“God said, ‘It’s not good that this human is alone. I know, I will make a companion!’ So, God set about making all manner of creatures in every shape and size, presenting each in turn to the first human (explain first human). God presented to the first human a bird, with beautiful feathers, but the first human said, ‘no, that’s not it’ with a shake of its head. God went back to the dirt and soon returned with a great elephant, but the first human, though impressed, still said, ‘no, that’s not it either.’ So it went that God formed every creature that is, presenting each in turn to the first human—cows and rabbits, dogs and spiders, sheep and cats—but each in turn was rejected by the first human, who simply said, ‘no, that’s not right either.’ God was stumped, and the first human was a bit dejected, until God jumped up and yelled, ‘Aha! I know what to do!’ Grabbing the first human on either side, God began to pull. At first nothing happened, but God pulled even harder. Then, all of a sudden, there was a loud ‘pop’ and the first human became two, Adam and Eve. Adam and Eve smiled and Adam said to God, ‘Finally, you got it right!’ God smiled and said, ‘Yes, this is good.’ And so it is that these two that were once one become one again from time to time.”
The underlying issue in this story, the great truth it contains, is that we are meant to be in relationship. As God observes, it is not good if we exist in isolation. We were created to be in relationship, whether that relationship means marriage, or a close friendship, or even the relationship of a community such as this. The Pharisees come to Jesus with questions about how to get out of relationship, and Jesus responds by saying, “but God meant for us to be in relationship!”
Jesus’ challenge to the Pharisees challenges us to examine how we value our relationship. Do we treat relationships as contracts that can be entered and broken at will, like a piece of paper tossed aside when it no longer suits you? Do we treat relationships simply as means for getting what we want, whether it is for financial, social, or sexual gain? Or do we value our relationships greatly, as God-given gifts, whether they are the relationships that bind together an entire community, the relationship of old friends, or the committed relationships such as we find in marriage?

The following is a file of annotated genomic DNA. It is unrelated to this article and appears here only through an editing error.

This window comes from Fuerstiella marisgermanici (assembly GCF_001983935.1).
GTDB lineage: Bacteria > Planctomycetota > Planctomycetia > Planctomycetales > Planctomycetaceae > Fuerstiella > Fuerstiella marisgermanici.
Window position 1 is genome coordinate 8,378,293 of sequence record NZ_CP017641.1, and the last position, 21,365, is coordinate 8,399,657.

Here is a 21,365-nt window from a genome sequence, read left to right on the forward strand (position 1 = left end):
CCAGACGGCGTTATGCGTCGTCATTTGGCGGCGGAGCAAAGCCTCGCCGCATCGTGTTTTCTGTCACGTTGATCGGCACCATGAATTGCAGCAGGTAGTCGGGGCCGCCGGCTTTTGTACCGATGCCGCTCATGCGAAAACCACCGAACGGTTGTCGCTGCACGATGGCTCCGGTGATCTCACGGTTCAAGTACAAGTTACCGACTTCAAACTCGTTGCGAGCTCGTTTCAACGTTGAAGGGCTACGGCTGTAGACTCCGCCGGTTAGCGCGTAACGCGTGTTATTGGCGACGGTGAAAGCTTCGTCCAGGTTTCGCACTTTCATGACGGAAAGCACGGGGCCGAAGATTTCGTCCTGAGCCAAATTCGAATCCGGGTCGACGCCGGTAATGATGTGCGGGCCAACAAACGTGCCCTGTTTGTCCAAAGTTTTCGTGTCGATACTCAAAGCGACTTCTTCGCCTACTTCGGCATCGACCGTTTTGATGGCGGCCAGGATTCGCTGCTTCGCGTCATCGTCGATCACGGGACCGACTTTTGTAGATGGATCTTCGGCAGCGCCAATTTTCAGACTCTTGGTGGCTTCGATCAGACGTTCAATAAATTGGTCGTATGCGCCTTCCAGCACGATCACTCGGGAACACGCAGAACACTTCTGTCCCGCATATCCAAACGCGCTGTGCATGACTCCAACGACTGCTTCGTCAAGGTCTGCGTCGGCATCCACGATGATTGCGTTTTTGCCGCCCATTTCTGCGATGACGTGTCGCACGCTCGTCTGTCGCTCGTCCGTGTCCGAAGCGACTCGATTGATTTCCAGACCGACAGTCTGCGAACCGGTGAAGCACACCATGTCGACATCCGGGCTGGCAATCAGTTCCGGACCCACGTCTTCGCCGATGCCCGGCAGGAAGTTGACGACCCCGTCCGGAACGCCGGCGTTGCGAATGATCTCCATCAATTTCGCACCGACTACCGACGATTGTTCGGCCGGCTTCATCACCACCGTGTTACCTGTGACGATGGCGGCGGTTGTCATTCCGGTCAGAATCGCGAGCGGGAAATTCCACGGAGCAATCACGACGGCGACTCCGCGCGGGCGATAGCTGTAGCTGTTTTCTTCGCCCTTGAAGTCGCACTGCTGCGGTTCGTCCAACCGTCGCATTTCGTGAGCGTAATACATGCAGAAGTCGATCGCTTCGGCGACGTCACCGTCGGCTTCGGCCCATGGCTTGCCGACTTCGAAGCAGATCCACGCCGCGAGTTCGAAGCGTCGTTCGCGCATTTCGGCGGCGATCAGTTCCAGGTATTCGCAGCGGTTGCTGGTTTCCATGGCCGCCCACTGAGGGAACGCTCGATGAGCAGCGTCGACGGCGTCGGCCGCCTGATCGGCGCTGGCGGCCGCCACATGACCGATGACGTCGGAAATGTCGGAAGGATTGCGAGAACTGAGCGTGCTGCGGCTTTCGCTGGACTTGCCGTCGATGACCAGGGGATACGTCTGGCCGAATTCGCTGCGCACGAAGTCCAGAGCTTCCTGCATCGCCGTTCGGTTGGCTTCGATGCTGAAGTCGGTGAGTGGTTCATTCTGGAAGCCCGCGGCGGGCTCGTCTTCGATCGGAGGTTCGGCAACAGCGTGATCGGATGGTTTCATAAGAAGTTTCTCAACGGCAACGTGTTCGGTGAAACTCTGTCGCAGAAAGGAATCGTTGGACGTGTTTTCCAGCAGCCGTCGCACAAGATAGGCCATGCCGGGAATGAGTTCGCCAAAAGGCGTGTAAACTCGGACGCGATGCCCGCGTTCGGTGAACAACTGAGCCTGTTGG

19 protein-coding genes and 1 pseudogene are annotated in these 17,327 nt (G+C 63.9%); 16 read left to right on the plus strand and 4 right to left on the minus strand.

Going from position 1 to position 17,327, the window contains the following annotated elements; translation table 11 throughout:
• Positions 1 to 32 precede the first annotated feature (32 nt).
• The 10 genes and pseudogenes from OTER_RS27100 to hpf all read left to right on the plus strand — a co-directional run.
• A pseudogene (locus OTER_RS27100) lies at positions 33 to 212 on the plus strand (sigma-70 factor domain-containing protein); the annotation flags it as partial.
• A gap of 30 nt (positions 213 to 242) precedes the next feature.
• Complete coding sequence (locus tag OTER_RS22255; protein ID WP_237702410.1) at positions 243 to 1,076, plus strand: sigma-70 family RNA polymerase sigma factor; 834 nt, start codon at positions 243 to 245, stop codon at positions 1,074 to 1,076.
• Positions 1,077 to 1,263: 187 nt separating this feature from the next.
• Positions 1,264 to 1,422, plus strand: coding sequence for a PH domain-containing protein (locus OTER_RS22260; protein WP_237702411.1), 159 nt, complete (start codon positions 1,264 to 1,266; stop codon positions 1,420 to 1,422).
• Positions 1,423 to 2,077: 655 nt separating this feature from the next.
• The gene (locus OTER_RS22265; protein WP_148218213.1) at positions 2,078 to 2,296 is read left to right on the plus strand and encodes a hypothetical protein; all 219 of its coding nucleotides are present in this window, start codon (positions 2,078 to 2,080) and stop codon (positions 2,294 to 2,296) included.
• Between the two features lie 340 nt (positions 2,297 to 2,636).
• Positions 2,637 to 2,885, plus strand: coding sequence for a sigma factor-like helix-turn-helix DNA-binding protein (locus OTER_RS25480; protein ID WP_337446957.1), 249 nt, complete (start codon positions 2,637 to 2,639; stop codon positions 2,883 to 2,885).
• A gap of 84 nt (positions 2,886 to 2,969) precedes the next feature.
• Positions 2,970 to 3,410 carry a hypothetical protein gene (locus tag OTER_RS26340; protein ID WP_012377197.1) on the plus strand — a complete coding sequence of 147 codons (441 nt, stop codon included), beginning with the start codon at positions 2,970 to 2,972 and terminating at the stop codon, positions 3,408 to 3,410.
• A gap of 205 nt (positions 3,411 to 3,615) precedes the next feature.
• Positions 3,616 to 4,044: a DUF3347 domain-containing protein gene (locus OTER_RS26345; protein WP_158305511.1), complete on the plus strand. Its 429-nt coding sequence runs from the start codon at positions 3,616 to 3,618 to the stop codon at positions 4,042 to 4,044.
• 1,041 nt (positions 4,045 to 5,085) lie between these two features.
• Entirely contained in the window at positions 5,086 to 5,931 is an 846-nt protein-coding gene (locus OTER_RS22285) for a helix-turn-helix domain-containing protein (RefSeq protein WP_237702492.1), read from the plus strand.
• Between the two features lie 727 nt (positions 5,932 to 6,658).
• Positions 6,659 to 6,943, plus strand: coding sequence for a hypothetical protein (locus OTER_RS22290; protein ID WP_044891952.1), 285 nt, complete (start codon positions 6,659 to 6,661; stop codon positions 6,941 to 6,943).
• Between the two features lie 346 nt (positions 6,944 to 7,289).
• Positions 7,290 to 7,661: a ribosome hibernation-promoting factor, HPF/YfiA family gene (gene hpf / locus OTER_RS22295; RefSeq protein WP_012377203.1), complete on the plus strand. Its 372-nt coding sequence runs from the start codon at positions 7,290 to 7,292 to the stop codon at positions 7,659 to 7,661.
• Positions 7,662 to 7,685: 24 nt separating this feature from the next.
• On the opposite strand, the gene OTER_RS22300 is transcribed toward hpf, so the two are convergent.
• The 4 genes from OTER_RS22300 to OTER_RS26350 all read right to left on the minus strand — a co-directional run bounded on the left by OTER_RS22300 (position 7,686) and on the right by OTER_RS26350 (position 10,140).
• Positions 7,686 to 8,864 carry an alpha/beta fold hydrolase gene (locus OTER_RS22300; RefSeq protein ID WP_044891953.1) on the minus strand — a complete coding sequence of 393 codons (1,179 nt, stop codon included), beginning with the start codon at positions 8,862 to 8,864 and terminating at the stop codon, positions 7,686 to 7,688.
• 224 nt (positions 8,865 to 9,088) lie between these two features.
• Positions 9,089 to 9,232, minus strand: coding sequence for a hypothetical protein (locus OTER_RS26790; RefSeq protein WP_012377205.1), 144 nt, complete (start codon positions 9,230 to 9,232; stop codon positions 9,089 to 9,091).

Jesus’ challenge to the Pharisees is also a call to us as a church community. From the letters of Paul, we know that from the very beginning Christian communities struggled with how to be in right relationship with each other. That challenge has continued for two millennia, and part of the work we are called to today as a community is to do the work of staying in right relationship with each other.
We are also called as the church to support the relationships in our midst, whether they are old friendships or committed relationships. That means celebrating when there is cause for celebration, shepherding relationships so that they may mature and grow, and seeking reconciliation in relationships where there is conflict.
What of divorce or the breaking off of relationships? It is sometimes necessary, but it is always sad and traumatic for those involved. We are called as the church, not to turn away from those in broken relationships because it makes us uncomfortable, but to be in right relationship with both sides, to hold them both in love and support.
For Jesus’ challenge to the Pharisees is ultimately a reminder to us all that those who surround us in our lives are all gifts from God, because God saw that it was good that we not be alone, and that we are to be good stewards of those gifts, for they have been entrusted to our care.